Impotence. Impotence caused by impaired blood flow responded dramatically to ginkgo in one study. Patients took 60 mg per day of ginkgo extract for twelve to eighteen months. By six months into the study, 50 percent had their potency restored.
PMS. Scientific investigation shows that ginkgo eases some symptoms associated with premenstrual syndrome (PMS), including abdominal pressure (bloating), breast pain, and mood problems.
Whole-body health. Until recently, many Americans relegated garlic to the spaghetti bowl. Now the herb is widely used for its beneficial effects on the cardiovascular system, especially for reducing cholesterol. Here’s what else it can do.
Digestive health. Garlic has been a very popular herb in Ayurveda, the healing system used in India for thousands of years. In this system, garlic enhances sluggish digestion, treats diarrhea caused by intestinal infection, and reduces malabsorption. It’s also used in Ayurveda for stomach ulcers, and recent test-tube evidence from the Netherlands shows that garlic may kill the bacterium associated with ulcers.
Libido. Ayurvedic practice uses garlic to increase libido, and I have seen it work with my own clients. Just make sure your sweetheart doesn’t mind the smell!
Diabetes. Ayurvedic practice uses garlic for diabetes. Early animal research may begin to explain why: In 1999, Indian researchers demonstrated that garlic given to diabetic mice caused a significant reduction in glucose levels. The longer the garlic was administered, the more substantial the effect. (Of course, don’t forego insulin or another medication for garlic.)
Infection. Modern naturopathic doctors use garlic for bronchitis, yeast infections, coughs, athlete’s foot, and acne. For a vaginal yeast infection, a peeled clove can be inserted as a vaginal suppository and retained overnight (be careful not to nick the garlic skin). For suppositories, you may also wrap a clove in cheesecloth. Modern research shows that garlic is more potent against yeast than the popular drug nystatin.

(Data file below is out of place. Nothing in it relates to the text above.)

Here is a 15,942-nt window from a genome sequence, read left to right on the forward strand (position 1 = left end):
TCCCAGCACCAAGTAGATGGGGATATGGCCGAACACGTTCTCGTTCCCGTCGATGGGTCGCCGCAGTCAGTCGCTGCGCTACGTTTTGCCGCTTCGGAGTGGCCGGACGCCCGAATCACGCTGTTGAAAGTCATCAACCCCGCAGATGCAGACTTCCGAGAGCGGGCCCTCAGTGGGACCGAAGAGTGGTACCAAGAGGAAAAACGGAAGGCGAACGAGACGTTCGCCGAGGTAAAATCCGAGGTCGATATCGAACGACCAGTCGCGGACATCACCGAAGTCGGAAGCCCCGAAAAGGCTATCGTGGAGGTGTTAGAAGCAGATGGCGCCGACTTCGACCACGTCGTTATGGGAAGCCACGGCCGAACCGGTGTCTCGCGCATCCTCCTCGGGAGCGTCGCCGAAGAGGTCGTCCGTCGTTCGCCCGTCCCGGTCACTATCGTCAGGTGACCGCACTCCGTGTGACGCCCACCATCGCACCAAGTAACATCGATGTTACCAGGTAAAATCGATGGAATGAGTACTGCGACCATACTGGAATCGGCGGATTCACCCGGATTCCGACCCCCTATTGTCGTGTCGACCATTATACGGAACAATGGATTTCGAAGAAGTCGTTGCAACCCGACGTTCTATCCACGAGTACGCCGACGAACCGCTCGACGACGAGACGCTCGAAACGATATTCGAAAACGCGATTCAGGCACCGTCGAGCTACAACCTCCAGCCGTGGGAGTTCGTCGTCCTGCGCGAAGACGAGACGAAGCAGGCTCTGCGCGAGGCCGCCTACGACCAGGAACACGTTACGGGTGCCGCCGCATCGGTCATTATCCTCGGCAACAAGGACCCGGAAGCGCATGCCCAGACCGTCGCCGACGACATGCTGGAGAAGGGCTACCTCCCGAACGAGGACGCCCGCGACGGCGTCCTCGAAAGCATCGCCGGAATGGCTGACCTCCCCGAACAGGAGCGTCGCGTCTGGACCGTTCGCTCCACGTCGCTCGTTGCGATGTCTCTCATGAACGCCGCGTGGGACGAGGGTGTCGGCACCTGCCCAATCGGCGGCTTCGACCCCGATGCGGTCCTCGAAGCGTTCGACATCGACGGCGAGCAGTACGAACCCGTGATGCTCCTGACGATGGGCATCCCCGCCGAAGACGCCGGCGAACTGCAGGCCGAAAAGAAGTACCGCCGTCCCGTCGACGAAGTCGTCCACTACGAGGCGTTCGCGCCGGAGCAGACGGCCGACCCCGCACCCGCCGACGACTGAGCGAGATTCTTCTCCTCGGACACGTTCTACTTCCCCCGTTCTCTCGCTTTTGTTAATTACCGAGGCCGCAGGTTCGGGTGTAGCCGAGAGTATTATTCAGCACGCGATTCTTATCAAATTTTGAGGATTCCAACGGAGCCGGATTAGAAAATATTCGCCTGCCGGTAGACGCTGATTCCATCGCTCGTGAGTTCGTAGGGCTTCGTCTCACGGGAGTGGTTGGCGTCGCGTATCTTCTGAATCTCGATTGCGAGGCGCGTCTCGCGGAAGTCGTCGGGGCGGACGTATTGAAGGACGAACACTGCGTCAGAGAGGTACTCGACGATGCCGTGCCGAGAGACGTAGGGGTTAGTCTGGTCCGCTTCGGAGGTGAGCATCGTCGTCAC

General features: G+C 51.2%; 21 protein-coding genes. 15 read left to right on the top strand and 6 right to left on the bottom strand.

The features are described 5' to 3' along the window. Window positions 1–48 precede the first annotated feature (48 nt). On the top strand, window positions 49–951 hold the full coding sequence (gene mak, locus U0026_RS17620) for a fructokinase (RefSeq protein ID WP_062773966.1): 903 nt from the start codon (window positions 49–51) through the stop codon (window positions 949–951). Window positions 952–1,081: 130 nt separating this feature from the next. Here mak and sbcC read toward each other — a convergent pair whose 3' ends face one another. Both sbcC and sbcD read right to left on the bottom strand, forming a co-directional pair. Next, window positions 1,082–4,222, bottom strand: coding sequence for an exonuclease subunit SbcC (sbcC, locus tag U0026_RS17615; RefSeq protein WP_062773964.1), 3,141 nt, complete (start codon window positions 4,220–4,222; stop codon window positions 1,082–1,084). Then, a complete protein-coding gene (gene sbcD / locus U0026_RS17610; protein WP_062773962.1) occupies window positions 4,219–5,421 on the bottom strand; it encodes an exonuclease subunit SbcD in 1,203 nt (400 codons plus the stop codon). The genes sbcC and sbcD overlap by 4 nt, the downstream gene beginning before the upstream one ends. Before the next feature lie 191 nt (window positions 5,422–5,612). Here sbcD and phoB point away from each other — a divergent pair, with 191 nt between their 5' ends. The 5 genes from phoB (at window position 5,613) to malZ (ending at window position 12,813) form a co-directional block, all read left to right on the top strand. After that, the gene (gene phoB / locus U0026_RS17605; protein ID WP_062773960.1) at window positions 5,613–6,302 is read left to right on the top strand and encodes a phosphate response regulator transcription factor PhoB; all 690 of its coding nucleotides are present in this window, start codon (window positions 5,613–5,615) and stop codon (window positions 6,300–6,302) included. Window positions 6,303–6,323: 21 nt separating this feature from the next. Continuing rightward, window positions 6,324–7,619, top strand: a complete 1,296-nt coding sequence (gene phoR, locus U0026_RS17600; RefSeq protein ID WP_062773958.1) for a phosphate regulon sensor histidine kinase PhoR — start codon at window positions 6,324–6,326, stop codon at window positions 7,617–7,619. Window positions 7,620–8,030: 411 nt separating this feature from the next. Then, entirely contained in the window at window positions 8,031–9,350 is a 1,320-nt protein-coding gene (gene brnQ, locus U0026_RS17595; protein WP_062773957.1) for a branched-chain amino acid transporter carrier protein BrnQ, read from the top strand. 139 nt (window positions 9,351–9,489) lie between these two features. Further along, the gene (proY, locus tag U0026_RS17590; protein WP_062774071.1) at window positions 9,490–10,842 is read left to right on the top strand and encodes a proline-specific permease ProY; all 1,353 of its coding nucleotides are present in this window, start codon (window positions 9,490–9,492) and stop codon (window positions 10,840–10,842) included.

Cleansing. Garlic has long been considered a detoxifier. Now a 1999 study has shown that garlic juice prevents, at least in rats, the toxic effects of mercury on the fetus.
Cancer prevention. Two preliminary studies published in 1999 suggest that garlic may help prevent cancer. In the first study (short-term animal research), very large doses of garlic inhibited the growth of oral lesions in rats. As with most animal studies, the equivalent dosage for humans would be very high. The second study (in-vitro research) showed that garlic shortened the lives of human bladder tumor cells.
Arthritis. The herb also may benefit rheumatoid arthritis patients, according to a small, controlled Russian study published in 1999. Fifteen patients received the garlic, with 86.5 percent showing good response with no side effects. In comparison, fifteen patients taking a conventional antirheumatic therapy showed mixed results.
Healthy eyes. Garlic components have recently been shown to prevent cataracts in mice, a benefit consistent with its chemistry but relatively new to modern use.
By Karta Purkh Singh Khalsa
Karta Purkh Singh Khalsa has more than twenty-five years of experience with medicinal herbs and specializes in Ayurvedic, Chinese, and North American herbalism. He is a state certified dietician/nutritionist, a board member of the American Herbalists Guild, and the author of Herbal Defense (Warner, 1997).
The reference list for this article is extensive. If you would like a copy, please send a self-addressed, stamped envelope to “5 Herbs Reference List,” Herbs for Health, 201 E. Fourth St., Loveland, Colorado 80537-5655, or e-mail us at HerbsforHealth@HCPress.com.
Foster, Steven. 101 Medicinal Herbs: An Illustrated Guide. Loveland, Colorado: Interweave Press, 1999.
Kilham, Chris. Kava: Medicine Hunting in Paradise. Rochester, Vermont. Park Street Press, 1996.
Snow, Joanne Marie. “Serenoa repens.” Protocol Journal of Botanical
Medicine Winter 1996:15 - 16.
Tierra, Michael. “Kava: Powerful Antistress Herb,” www.planetherbs.com, 1998.